When you buy a new vehicle, it comes with a warranty. In order for the
manufacturer to honor their warranty, you must take your vehicle in to
the dealership to get all of its scheduled oil changes and maintenance.
After the warranty expires, if something originally covered in the warranty
were to wear out or breakdown, you’d be out of luck. In other words,
you can’t ask the manufacturer to repair or replace your vehicle
after the warranty is no longer good.
When you purchase an appliance, an expensive vacuum, a computer, or something
else of value, it might come with a manufacturer’s warranty. You
know the routine: once the warranty expires there’s nothing the
manufacturer will do to help if their product fails.
Personal injury cases can be compared to warranties or deadlines. To file a personal injury
claim, you must do so within the state’s “statute of limitations.”
Once that expires, plaintiffs have NO way of seeking compensation from
the at-fault party.
Statute of Limitations in New Jersey
Like other states, New Jersey has statutes of limitations for all different
types of civil cases. For example, the statute of limitations for assault
and battery (intentional tort claim) is two years. The statute of limitations
for collecting a debt is six years from the date of last payment, and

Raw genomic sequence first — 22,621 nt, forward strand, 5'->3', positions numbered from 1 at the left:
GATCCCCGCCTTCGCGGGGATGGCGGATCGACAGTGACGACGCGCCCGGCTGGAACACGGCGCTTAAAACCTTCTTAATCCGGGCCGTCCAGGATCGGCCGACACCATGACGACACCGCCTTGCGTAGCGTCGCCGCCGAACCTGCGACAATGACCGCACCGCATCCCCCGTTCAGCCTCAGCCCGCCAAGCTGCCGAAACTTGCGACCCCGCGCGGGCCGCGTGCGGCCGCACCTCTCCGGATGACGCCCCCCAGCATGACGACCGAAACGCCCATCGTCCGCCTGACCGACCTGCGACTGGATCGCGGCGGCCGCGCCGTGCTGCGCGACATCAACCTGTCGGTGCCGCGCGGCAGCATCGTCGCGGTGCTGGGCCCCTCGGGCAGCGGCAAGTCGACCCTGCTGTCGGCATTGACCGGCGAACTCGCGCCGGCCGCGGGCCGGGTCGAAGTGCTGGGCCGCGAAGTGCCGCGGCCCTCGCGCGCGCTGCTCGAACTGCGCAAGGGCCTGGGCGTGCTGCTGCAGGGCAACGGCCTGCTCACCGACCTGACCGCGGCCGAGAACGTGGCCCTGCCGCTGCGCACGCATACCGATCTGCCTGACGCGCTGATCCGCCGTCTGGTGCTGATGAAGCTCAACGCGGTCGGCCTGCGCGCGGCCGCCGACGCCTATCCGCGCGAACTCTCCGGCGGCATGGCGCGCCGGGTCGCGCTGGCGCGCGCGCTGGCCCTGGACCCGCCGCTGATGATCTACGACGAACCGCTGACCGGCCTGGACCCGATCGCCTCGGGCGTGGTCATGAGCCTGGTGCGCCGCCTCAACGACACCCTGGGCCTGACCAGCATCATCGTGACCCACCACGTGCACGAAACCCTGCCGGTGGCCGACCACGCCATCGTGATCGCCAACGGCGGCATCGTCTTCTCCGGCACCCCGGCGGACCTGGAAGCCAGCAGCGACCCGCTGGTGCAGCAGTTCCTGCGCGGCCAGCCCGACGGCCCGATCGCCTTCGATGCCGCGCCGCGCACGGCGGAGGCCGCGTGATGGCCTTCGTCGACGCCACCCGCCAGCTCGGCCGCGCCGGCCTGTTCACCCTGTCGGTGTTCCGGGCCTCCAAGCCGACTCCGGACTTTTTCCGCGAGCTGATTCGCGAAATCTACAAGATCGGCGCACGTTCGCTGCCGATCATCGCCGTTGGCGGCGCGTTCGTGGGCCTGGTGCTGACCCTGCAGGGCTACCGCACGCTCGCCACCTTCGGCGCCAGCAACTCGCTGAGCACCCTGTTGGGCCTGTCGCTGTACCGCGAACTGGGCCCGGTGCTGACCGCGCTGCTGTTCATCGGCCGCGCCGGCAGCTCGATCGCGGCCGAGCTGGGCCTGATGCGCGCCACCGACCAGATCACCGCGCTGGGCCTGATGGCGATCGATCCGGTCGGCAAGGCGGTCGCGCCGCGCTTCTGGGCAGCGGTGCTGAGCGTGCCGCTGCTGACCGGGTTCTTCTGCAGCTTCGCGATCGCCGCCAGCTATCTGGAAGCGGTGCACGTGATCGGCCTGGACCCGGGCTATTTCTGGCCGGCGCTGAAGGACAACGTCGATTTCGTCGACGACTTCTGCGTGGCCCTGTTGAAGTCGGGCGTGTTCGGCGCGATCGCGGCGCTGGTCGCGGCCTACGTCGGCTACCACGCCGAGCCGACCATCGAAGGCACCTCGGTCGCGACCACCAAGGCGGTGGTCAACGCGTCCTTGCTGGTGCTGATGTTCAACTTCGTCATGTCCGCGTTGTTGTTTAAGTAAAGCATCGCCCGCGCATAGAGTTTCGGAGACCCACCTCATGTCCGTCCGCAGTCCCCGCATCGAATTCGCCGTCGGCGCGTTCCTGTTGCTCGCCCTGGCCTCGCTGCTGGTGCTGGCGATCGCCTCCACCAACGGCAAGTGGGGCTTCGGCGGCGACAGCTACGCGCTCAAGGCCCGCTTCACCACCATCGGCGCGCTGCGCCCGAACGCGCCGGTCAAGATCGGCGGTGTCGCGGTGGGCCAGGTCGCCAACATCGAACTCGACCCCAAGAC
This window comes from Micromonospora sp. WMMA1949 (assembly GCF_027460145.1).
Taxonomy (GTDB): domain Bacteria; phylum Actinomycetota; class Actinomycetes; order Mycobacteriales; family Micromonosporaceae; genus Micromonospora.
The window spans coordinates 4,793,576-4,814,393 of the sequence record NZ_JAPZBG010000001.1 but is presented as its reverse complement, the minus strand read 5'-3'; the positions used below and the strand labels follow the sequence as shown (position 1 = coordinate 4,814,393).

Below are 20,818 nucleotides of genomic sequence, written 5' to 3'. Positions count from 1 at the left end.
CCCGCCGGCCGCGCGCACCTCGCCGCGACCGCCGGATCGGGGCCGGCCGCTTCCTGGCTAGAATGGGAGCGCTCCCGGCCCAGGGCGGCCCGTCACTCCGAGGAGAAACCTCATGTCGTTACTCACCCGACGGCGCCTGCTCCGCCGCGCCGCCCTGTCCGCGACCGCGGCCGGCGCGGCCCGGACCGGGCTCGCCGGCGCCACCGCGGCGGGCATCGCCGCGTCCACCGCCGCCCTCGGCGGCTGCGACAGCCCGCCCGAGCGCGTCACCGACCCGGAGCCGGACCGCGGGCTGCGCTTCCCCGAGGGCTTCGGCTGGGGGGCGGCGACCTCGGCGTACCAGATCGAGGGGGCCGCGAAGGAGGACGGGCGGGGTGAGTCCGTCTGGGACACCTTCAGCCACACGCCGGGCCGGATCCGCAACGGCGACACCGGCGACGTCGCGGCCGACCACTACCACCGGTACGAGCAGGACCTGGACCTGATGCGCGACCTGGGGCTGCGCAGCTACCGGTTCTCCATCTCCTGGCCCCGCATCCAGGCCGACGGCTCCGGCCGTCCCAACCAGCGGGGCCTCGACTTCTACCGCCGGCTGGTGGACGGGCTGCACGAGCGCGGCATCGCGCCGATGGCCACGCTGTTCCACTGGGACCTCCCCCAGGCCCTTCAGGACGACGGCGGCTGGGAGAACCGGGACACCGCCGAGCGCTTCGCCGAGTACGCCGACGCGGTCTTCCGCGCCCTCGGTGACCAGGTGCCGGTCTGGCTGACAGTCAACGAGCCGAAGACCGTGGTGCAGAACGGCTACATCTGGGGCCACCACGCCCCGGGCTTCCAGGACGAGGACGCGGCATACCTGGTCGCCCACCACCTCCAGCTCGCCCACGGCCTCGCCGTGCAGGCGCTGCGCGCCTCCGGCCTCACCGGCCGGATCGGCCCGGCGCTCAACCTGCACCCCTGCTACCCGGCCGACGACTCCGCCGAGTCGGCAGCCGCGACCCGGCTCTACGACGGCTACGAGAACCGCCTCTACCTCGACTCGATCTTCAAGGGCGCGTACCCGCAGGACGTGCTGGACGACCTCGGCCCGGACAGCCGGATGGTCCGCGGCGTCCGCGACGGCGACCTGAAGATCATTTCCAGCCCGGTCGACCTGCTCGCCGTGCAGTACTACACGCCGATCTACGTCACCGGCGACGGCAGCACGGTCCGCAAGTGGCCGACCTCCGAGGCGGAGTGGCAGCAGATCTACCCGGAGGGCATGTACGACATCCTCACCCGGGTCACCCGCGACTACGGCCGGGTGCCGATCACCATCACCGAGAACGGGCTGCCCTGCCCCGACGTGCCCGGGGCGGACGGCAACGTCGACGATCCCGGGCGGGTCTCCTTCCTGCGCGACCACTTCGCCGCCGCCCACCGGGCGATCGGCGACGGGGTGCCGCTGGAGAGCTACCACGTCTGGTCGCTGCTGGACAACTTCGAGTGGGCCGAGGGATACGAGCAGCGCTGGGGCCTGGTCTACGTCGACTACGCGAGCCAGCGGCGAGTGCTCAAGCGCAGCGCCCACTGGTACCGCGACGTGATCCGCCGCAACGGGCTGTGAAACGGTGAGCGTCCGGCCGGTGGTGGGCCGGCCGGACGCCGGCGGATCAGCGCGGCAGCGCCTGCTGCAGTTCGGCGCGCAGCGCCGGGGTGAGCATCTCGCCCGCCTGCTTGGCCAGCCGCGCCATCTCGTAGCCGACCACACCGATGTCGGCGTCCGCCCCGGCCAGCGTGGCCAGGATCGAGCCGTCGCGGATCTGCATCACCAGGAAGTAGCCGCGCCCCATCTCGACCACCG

two years for a personal injury claim under N.J.S.A. 2A:14-2.
If you or someone you love was injured due to someone else’s negligence,
it’s very important that you file a claim within the state’s
two-year statute of limitations. Meaning, you must file a claim within
two years of the date of injury. If you fail to file a claim within this
small window, you lose the right to compensation permanently.
Shorter Deadline for Government Claims
Let’s say your injury was the result of an employee or agency of
the New Jersey government. In this case, there is a different set of rules
for these types of claims – there are
more rules. In these situations, claims must be filed by the plaintiff with the state
within 90 days of the injury.
After the claim is filed, the plaintiff has to wait
six months before they can file a lawsuit, unless the government reached out to settle
the claim. The lawsuit however, must be filed within
two years of the date of injury no matter what.
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